LAWRENCEVILLE -- Judges have forced Gwinnett County officials to buy eight times more land than was needed for a road project, four years after the district attorney stepped in to question the deal.
The Georgia Court of Appeals recently ruled that the county had to comply with a settlement offer extended in 2009 to Old Peachtree Partners in a condemnation case, even though the Board of Commissioners denied the approval in a public hearing.
The case involves land along a now-complete extension to McGinnis Ferry Road. The owners reneged on an original deal to sell 1.867 acres for right of way and easements at a cost of $1.1 million. After learning of plans to install a forced main sewer across the property, the owners said that would result in an inverse condemnation and asked the county to buy the remaining 14 acres of the property.
According to court documents, it was commissioners who offered the settlement of purchasing the total of 16 acres for $5.3 million, but District Attorney Danny Porter publicly chastised the board for the proposal.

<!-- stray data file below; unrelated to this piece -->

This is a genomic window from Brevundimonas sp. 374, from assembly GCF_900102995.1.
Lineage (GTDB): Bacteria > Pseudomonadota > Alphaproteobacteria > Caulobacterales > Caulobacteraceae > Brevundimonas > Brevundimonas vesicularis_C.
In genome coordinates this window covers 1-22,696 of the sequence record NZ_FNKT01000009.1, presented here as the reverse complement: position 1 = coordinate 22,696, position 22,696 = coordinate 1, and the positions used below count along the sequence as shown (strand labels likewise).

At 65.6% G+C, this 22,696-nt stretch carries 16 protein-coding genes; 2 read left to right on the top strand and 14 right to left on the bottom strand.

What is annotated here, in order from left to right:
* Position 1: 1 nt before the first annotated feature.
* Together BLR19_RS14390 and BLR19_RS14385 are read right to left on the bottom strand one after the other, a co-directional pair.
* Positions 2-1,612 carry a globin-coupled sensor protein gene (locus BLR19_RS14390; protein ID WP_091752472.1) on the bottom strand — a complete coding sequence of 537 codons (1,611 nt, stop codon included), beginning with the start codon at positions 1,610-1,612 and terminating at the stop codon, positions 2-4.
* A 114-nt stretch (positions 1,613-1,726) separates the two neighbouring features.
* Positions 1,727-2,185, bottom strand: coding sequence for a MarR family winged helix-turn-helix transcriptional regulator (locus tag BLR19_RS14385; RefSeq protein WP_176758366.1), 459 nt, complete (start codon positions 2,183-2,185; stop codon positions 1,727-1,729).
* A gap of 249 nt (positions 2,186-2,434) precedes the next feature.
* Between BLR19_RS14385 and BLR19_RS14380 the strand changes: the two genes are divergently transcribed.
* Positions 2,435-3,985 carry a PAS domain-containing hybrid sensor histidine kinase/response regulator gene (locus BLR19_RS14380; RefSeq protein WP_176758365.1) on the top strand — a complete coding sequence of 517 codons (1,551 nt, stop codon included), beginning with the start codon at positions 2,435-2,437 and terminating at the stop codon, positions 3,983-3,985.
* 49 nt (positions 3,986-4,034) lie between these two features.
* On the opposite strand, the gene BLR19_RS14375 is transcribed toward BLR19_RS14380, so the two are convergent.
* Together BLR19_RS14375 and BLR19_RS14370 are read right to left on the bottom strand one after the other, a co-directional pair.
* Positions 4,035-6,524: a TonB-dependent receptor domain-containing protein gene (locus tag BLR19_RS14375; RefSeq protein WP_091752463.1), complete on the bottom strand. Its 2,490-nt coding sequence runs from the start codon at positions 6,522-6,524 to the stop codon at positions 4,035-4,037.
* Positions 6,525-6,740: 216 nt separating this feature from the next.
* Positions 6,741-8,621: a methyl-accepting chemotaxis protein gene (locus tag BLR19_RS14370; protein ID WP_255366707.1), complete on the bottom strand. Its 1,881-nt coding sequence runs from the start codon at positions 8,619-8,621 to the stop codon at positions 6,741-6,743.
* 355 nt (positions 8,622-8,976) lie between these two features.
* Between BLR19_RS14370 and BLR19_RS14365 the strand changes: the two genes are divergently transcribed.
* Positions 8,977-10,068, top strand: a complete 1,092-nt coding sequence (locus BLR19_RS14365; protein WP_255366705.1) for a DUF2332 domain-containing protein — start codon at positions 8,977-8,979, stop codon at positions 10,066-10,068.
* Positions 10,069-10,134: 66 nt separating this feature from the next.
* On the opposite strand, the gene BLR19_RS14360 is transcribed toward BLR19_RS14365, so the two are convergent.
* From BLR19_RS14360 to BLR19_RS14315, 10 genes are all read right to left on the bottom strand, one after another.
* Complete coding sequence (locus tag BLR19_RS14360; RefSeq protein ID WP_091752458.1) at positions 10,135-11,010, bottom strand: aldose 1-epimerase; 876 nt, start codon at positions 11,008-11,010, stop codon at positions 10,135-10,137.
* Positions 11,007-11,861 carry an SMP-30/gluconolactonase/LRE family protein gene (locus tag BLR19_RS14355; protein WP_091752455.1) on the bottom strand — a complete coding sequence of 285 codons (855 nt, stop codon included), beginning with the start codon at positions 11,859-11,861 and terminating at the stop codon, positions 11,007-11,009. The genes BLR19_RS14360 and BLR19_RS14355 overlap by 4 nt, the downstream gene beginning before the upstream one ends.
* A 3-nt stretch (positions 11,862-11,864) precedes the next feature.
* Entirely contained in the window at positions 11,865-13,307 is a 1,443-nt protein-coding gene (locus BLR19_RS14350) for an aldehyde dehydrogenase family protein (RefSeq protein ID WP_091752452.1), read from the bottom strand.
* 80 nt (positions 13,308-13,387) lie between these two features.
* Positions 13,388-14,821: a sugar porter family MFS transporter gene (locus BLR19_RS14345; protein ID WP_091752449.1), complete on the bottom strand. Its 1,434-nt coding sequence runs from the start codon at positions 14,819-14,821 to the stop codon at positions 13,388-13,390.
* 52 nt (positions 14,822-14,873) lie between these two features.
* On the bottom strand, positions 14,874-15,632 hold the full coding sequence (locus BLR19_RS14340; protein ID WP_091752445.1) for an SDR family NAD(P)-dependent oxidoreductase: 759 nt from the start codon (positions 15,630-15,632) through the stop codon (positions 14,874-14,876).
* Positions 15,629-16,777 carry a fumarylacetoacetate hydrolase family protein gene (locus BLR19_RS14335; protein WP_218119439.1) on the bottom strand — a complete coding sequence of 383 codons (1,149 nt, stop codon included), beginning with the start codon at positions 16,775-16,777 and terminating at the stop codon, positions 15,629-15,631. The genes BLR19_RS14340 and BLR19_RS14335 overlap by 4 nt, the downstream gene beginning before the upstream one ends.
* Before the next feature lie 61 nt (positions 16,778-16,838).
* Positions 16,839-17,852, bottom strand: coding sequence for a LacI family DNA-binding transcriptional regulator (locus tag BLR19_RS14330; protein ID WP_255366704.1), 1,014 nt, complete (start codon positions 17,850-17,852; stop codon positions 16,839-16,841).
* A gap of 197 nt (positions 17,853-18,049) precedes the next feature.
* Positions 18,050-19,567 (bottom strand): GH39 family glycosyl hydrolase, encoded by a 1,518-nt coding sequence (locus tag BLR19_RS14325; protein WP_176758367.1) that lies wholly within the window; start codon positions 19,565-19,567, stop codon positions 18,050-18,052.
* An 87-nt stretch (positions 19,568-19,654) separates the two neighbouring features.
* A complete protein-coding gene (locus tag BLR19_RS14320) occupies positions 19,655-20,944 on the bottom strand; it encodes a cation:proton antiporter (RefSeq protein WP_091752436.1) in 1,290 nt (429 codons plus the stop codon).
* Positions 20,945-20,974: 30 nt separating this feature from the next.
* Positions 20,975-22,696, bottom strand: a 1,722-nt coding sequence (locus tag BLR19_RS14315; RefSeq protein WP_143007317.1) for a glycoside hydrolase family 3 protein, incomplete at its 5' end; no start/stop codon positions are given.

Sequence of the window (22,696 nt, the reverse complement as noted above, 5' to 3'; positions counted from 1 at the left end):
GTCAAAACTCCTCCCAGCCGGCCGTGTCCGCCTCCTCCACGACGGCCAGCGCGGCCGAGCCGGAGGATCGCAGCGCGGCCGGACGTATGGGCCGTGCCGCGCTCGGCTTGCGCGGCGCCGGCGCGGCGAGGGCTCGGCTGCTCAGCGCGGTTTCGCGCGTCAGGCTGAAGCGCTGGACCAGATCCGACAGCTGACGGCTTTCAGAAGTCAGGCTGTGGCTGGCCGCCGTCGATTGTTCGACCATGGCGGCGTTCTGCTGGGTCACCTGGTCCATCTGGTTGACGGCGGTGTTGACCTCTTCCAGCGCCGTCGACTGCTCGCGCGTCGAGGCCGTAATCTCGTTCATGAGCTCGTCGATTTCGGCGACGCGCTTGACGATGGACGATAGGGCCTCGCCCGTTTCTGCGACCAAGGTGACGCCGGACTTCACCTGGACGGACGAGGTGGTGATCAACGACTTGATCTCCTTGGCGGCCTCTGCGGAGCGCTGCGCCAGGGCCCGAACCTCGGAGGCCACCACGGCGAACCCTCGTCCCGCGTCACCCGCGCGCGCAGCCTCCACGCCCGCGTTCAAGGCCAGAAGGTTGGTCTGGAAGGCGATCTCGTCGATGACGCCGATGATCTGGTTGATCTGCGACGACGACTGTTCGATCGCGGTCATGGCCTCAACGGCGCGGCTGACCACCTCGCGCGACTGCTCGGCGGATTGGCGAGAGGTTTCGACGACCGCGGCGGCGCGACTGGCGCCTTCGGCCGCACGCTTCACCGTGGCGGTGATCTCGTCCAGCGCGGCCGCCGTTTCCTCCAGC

Porter threatened a grand jury investigation just months before a special grand jury began meeting to discuss other land purchase controversies, eventually leading to the indictment of a commissioner and the resignation of the chairman.
Commissioners ultimately rejected the settlement in a public hearing, but the Court of Appeals said the public approval was not expressed as a condition of the settlement.
"... while a vote in a public meeting was a required formality to effectuate the purchase of the property, the Board's failure to complete that formality in good faith when voting in the public meeting cannot destroy an already existing settlement agreement," the order said.
On Tuesday, an entirely new set of commissioners approved the settlement without comment, although Chairwoman Charlotte Nash said after the hearing that the county was left with few options when the Georgia Supreme Court declined to consider the case.
"The county had exhausted its appeal process," Nash said. "The fact we are doing this to comply with a court order puts us in a difficult situation."
An email sent to District Attorney Danny Porter late Tuesday was not immediately returned.